Wednesday, June 26, 2013
We've often heard the advice to delay, delay, delay when it comes to claiming Social Security benefits.
By waiting to claim your benefit until after the retirement age of 66, you can earn delayed retirement credits of eight percent a year until you reach the age of 70.
But many people choose to take those benefits sooner. Rachel Sheedy from Kiplinger.com reports there are moves you can make to boost your benefits when you've taken your benefits early.
1. Withdraw and repay.
Within 12 months of first claiming benefits, you can file a form SSA-521 which is a request to withdrawal of application. You will have to repay all the benefits you received including any spousal benefits. You can then restart benefits in the years ahead. But remember: you have a one-year window and you can only apply one time.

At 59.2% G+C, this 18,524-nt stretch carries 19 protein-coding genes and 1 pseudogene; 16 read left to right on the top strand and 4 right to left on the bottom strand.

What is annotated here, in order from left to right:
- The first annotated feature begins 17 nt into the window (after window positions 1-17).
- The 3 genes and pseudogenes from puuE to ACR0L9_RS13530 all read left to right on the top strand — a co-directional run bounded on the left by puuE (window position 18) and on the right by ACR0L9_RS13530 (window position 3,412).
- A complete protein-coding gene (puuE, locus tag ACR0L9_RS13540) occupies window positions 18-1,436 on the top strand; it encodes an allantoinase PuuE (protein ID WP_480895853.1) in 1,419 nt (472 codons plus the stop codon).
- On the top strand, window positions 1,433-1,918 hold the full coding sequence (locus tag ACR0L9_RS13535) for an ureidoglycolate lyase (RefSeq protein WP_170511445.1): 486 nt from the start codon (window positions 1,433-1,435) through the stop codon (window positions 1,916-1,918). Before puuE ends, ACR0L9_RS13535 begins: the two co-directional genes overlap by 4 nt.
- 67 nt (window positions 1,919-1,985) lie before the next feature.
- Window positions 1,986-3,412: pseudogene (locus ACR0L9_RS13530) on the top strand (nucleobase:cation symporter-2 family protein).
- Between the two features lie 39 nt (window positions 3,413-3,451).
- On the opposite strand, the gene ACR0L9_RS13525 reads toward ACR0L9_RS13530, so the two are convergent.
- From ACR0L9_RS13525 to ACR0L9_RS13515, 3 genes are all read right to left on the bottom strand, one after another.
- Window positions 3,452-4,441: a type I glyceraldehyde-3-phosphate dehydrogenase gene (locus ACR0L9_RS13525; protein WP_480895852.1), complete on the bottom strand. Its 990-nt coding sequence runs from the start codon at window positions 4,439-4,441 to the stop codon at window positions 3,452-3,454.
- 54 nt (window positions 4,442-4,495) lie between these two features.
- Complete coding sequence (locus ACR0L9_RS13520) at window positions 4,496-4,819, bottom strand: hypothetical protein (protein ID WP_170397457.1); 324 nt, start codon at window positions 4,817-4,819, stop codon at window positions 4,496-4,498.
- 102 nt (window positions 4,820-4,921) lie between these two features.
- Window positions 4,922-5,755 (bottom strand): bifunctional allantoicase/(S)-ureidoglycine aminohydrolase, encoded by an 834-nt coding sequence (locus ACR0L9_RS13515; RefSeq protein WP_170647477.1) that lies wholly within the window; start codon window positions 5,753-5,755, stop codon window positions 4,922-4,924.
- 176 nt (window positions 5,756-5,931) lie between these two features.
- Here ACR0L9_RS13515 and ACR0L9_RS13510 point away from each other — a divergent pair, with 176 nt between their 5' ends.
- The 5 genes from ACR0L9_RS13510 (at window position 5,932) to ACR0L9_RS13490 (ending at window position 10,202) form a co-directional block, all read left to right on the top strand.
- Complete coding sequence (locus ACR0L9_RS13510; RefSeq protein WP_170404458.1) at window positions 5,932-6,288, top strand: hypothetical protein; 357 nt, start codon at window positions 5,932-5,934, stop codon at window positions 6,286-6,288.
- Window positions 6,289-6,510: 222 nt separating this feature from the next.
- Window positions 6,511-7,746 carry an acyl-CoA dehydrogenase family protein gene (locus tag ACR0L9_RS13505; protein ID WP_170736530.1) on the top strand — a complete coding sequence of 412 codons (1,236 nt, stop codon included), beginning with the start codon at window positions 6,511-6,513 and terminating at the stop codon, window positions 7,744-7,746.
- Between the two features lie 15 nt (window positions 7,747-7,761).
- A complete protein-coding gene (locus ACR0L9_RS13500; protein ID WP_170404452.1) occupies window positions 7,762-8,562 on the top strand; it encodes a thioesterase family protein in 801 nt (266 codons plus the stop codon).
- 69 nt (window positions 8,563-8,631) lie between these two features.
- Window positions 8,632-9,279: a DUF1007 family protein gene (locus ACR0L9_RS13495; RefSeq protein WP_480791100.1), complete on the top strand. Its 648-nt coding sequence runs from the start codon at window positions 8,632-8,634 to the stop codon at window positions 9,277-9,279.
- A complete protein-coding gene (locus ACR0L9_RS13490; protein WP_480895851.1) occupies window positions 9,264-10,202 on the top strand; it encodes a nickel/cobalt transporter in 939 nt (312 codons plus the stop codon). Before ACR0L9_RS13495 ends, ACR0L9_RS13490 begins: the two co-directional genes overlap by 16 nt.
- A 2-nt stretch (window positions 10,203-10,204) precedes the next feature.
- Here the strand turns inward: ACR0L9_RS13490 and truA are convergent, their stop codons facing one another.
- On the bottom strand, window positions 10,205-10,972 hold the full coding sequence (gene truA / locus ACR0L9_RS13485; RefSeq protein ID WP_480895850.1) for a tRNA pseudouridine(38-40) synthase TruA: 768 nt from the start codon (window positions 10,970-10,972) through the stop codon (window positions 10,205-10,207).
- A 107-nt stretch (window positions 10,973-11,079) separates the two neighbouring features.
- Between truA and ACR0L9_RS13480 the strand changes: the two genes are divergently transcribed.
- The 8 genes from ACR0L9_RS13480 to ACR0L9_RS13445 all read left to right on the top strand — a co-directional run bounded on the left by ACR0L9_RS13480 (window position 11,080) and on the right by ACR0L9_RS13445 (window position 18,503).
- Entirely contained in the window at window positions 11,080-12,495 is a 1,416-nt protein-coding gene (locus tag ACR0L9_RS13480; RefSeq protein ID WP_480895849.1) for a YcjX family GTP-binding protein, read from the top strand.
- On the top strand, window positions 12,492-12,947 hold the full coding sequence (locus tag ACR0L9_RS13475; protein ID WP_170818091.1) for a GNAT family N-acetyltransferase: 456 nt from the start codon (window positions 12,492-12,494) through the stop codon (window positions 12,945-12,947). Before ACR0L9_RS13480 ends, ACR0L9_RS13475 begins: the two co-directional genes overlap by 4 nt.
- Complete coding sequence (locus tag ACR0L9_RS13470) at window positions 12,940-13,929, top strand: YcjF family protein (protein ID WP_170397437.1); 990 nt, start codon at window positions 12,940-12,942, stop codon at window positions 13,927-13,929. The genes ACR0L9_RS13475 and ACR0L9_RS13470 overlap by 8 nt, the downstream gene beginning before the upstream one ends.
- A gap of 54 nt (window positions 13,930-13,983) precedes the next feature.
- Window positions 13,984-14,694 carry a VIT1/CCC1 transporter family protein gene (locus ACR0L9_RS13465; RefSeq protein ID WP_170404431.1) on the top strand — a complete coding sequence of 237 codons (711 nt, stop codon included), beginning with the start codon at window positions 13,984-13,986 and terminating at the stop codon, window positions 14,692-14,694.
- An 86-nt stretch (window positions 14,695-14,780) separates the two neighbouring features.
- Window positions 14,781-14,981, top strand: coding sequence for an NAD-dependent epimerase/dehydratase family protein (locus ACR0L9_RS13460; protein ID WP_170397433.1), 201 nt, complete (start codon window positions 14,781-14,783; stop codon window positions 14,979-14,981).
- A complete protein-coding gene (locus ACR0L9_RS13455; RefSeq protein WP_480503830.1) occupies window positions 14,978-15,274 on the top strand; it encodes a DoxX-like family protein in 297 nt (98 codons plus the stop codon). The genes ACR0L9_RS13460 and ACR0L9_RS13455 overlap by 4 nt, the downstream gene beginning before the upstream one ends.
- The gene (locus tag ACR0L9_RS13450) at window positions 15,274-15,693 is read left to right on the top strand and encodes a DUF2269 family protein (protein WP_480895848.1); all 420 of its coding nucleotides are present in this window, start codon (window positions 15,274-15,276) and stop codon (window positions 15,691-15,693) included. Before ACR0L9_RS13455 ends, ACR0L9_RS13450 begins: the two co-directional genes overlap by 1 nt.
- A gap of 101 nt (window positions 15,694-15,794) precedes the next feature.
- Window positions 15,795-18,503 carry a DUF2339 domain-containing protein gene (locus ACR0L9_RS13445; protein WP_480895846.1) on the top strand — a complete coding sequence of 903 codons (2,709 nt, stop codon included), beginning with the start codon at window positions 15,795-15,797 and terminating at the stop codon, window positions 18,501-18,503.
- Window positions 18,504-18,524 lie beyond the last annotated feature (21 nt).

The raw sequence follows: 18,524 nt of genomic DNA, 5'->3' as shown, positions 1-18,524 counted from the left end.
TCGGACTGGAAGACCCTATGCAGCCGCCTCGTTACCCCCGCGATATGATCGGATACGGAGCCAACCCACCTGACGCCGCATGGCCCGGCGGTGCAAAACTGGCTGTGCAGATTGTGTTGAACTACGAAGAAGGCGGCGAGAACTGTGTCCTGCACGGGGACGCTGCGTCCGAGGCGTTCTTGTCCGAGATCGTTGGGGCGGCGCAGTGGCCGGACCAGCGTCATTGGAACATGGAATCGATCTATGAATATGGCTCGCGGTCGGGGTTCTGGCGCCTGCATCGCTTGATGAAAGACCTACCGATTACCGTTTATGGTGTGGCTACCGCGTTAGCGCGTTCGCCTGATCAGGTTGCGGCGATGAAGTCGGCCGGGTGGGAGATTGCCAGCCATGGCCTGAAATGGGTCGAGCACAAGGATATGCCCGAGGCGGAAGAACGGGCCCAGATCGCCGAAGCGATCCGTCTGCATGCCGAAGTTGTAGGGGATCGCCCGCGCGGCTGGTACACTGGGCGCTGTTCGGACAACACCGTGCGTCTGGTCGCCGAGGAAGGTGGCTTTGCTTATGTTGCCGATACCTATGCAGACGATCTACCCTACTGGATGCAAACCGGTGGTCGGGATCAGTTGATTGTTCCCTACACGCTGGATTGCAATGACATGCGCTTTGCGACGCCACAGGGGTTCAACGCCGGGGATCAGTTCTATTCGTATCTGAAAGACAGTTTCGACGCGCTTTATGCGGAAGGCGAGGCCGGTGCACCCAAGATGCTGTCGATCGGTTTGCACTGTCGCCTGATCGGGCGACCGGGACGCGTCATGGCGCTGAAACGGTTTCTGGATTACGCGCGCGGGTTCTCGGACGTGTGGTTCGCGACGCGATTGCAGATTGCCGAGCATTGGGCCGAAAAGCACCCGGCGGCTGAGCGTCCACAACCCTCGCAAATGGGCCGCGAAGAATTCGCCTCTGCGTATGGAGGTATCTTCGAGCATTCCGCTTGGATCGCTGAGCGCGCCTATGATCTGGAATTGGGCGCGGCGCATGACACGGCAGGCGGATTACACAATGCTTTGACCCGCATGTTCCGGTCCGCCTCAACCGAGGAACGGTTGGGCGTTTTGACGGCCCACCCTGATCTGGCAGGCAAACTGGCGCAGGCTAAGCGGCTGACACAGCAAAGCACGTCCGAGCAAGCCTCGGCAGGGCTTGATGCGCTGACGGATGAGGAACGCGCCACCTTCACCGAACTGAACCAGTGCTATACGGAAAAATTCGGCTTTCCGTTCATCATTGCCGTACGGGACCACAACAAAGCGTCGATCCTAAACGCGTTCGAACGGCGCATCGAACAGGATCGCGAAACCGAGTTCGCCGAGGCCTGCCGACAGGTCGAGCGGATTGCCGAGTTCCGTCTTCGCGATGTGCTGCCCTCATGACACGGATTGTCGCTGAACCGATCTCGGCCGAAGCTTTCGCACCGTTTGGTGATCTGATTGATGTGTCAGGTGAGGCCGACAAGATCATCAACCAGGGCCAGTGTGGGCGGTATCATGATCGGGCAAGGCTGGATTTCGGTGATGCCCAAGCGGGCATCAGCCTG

2. Replace a zero.
Your Social Security benefit is based on the highest 35 years in your work history - including any years of earnings you rack up while taking benefits. So if you take your benefit early but continue to work, your benefit will continue to climb.
So if there is a year to two when you were out of work, a couple of years of working while claiming Social Security can replace the years of unemployment in your work history
3. Suspend your benefit.
If you or your working spouse took benefits early, you can chose to suspend your benefit once you hit full retirement age. You'll earn delayed retirement credits of eight percent a year until age 70.
There are other ways you can repair the damage of taking retirement benefits early. For the full list of the moves Rachel Sheedy recommends, click on the link to her complete article.